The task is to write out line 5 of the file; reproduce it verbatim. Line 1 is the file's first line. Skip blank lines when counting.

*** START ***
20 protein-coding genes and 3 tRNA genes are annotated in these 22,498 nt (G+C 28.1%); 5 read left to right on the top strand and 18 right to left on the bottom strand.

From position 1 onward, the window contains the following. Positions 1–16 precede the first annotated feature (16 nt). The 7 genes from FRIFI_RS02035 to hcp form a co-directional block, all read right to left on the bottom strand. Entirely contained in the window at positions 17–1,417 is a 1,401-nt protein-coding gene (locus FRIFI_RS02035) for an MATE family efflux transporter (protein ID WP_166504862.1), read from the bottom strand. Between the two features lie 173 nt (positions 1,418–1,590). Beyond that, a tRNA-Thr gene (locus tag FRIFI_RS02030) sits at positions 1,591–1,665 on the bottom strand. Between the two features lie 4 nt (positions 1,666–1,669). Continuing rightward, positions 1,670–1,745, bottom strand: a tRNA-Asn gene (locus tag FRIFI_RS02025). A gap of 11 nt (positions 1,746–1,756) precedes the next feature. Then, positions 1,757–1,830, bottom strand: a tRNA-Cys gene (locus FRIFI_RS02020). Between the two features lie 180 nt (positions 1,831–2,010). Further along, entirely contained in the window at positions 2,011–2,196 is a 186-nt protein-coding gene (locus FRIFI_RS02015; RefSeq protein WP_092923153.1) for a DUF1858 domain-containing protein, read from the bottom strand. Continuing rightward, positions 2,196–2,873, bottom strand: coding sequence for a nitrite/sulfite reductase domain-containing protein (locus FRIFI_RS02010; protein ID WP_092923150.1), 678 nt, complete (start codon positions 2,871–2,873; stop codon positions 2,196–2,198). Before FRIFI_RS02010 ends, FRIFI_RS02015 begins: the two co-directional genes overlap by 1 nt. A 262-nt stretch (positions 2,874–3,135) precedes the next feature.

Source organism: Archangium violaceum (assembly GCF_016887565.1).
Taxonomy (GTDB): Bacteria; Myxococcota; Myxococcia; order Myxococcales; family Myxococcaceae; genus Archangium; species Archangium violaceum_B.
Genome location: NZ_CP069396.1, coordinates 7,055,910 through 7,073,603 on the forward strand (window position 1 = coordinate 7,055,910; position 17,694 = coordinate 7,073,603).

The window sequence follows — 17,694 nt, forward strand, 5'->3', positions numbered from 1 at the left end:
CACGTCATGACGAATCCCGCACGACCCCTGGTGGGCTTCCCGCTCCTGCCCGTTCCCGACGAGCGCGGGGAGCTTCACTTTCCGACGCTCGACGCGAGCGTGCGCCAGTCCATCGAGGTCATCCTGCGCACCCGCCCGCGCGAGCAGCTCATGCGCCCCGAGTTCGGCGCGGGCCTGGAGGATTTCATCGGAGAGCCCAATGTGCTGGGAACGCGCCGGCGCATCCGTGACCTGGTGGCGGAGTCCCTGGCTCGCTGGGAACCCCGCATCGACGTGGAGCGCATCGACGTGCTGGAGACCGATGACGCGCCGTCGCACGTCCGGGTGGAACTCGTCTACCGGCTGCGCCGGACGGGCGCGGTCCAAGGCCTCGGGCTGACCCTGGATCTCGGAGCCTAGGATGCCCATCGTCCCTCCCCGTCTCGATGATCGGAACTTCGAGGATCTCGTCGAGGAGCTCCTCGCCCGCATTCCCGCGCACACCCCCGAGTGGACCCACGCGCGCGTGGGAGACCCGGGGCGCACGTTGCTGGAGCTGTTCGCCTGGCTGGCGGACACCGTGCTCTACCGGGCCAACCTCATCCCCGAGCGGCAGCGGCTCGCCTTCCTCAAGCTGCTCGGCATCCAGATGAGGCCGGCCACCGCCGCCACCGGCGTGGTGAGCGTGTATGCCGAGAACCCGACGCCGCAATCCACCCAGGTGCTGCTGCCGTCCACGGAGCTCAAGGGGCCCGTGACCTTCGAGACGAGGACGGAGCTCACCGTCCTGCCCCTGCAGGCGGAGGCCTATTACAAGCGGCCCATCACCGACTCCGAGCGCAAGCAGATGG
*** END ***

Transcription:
Genome location: NZ_CP069396.1, coordinates 7,055,910 through 7,073,603 on the forward strand (window position 1 = coordinate 7,055,910; position 17,694 = coordinate 7,073,603).